Saturday, November 30, 2013

A New Debate Format

The following is an amazing idea for a presidential debate. In fact, it's an amazing idea worth trying out for debates for any elective office:

"I'd stage a series of three debates, so that if somebody screws up, there's  a chance to fix it next time. I'd hold the debates in an empty studio, nobody there but the two candidates sitting face-to-face and five cameras. No audience. No questioners. No moderator. I wouldn't even tell them who goes first, just turn on the lights and let them talk to each other. That's the debate that I'd like to see."--Roger Ailes, founder and CEO, Fox News Channel, from Roger Ailes, Off Camera by Zev Chafets (Sentinel/Penguin Group, 2013).

The only problem with Ailes's idea is that few, if any, candidates for political office would agree to participate in such an unstructured, risky debate format.

Wednesday, November 27, 2013

On Bisexuals

"In those days [the 1960s] we always assumed that a bisexual (especially, for some reason, a bisexual man) was really a homosexual in the closet. ....But as I learned a decade later in Paris, the world is full of genuine bisexuals, though most of them keep a low profile, not because they're ashamed but because everyone distrusts and fear them."--Edmund White, from City Boy: My Life in New York During the 1960s and '70s (Bloomsbury, 2009).

Tuesday, November 26, 2013

Bring Back The Western

Syndicated liberal radio talk show host Ed Schultz recently discussed the spate of cop shows on television and lamented the absence of  westerns like Bonanza. Like Schultz, I watch and like some crime dramas, but I too miss westerns, one of my favorite genres. (The closest thing to the genre was Deadwood, set in 19th-century South Dakota, which I watched on DVD and thoroughly enjoyed.)

According to novelist/screenwriter Larry McMurtry (author of Lonesome Dove and other western novels), in his slim book, Hollywood: A Third Memoir (Simon & Schuster, 2010), "The expense of using livestock, horses mostly, has risen so disastrously in the last twenty years as to have--for a while--virtually killed off a once popular and very profitable genre: the Western."

Let's hope that the film and TV industries will find a way or ways to resume making westerns, a genre whose stories are inextricably linked to the western expansion of the United States.

Thursday, November 21, 2013

A Note To Hollywood

If there was ever a book that deserved to be turned into a documentary, it is Christopher Bram's unputdownable Eminent Outlaws, a nonfiction book profiling such gay literary luminaries as Christopher Isherwood, Truman Capote, Tennessee Williams, James Baldwin, and Gore Vidal. Such a film would be a perfect companion to another documentary, The Celluloid Closet, which was based on film scholar Vito Russo's classic (and equally unputdownable) gay film history book of the same name. Many of the writers discussed in Eminent Outlaws had a connection to Tinseltown (either as screenwriters or because a book or play of theirs was made into a movie). So Hollywood, please take note.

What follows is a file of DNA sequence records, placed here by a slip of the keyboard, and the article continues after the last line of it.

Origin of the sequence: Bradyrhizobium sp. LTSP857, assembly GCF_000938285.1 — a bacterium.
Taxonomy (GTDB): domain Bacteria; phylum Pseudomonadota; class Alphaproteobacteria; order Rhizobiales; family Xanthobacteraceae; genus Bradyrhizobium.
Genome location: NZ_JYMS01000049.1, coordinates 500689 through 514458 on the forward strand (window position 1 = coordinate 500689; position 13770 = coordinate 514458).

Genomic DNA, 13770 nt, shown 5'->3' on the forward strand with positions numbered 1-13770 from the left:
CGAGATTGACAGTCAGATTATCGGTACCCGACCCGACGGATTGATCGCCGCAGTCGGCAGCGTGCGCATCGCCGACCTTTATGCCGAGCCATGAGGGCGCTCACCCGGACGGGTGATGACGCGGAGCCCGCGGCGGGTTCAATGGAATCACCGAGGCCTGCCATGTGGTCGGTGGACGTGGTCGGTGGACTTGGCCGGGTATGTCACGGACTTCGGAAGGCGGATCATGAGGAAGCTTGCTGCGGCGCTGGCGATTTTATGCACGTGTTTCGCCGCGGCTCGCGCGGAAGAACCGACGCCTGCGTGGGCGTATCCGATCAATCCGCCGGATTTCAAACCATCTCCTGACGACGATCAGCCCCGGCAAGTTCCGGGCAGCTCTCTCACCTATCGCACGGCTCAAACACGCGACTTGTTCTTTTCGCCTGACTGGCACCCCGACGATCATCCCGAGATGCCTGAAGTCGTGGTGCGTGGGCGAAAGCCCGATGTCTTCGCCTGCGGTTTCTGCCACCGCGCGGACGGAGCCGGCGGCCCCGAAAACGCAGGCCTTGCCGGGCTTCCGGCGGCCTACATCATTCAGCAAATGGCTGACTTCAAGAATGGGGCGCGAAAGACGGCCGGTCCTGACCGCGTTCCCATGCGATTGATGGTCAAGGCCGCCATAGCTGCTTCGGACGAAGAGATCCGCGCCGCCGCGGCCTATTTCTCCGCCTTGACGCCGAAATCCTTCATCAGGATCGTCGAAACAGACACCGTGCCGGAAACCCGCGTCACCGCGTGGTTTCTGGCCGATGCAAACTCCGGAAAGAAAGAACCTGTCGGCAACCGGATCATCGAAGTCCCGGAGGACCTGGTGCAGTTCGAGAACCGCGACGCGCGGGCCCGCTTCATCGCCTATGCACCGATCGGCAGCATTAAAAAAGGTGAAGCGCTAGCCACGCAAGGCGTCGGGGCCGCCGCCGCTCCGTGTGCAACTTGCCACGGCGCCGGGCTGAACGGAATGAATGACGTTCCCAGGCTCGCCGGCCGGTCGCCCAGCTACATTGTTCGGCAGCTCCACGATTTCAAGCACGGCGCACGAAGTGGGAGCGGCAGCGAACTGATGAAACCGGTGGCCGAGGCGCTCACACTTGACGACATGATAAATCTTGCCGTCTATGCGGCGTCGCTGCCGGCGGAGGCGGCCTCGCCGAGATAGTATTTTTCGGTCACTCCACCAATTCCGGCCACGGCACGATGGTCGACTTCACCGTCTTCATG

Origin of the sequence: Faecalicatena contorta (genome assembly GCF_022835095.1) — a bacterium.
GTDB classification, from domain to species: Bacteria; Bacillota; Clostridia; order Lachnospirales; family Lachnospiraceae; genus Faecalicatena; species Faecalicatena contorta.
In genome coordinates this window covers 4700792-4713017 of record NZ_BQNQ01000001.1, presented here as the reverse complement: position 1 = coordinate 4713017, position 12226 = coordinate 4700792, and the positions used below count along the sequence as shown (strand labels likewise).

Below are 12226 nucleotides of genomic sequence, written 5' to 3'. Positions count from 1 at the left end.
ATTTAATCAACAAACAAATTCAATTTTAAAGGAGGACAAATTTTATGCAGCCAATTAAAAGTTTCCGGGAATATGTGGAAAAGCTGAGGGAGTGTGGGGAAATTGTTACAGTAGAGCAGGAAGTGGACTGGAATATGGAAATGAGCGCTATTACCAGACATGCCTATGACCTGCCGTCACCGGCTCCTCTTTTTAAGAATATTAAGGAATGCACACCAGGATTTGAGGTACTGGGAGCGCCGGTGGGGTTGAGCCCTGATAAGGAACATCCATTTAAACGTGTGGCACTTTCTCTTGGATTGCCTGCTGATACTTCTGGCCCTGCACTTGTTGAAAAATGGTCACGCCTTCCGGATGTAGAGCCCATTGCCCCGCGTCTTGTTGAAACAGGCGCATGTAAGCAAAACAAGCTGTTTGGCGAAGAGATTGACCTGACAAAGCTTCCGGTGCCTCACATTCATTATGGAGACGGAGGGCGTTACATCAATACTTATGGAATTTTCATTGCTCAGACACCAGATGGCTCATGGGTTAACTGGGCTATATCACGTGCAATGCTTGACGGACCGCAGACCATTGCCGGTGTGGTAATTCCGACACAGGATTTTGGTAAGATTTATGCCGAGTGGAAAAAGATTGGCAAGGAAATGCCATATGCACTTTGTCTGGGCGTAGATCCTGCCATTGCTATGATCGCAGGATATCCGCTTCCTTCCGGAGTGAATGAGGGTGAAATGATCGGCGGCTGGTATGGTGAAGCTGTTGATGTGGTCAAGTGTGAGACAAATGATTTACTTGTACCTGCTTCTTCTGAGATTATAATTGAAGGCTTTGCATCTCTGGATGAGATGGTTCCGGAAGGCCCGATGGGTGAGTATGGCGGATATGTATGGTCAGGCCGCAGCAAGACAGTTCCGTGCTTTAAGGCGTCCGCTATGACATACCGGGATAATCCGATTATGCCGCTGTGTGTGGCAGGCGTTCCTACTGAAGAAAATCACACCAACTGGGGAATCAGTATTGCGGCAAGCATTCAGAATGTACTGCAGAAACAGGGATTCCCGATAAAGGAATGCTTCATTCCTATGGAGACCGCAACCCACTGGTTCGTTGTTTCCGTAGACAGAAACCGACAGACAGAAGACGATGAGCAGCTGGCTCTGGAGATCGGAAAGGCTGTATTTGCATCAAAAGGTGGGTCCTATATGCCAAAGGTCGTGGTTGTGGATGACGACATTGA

Saturday, November 16, 2013

All Comedy, All The Time

There are radio stations that are all talk, all news, all religion, and all sports. But in these times of economic crisis, when laughter is the best medicine, there are no all comedy radio stations, at least not in the New York metropolitan area. Not even a program devoted to comedy.

When I was growing up in the Los Angeles area in the 1960s, KNX, the CBS affiliate, on the weekends, had a show that broadcast comedy albums by Bob Newhart, Steve Allen, Bill Cosby, Mike Nichols & Elaine May, Stan Freberg, et al.

Every week, Time Out New York magazine has a section specifically devoted to comedy clubs around the city. You would think that some smart program director would get the hint that there is a market for all comedy radio.

Saturday, November 9, 2013

A 50-Year-Old Television Discussion On Homosexuality

I have a TV Guide for the week of  January 25-31, 1964 (New York Metropolitan Edition). On Friday of that week (January 31), talk show host Les Crane was listed as the moderator of a live show on
 which "[t]he subject of homosexuality is discussed." The guests on that show included "a psychologist, a writer on homosexuality and a member of the Mattachine Society, a homosexual organization."

 I would love to see a video of that nearly 50-year-old program if only to compare and contrast the attitudes expressed on the air at that time with those of today. There's no doubt that we've progressed on the subject considerably. If I looked hard enough, I might find the show archived on YouTube.

Wednesday, November 6, 2013

Bill De Blasio, New York's Next Mayor

Hooray! Bill de Blasio will be New York City's next mayor. Hopefully he will be able to make this city a little more affordable, especially concerning housing. Good luck to the new mayor! I'm glad my vote helped to get him in.

Tuesday, November 5, 2013

Election Day Reminder

Today is election day in New York City. Don't forget to vote.

Saturday, November 2, 2013

Typewriters For Rent

In the 1970s, people were still using typewriters, manual and electric. My manual typewriter no longer functioned so I went to a storefront business near the Garment District in Manhattan that rented typewriters for use on the premises. (I don't remember how much they charged per hour).

I always brought my own supplies,including a dictionary, therefore making it unnecessary for me to purchase typing paper, carbon paper, correction fluid, ballpoint pens, etc. from the typewriter rental store.

That place was a forerunner to today's copy stores that rent time on computers.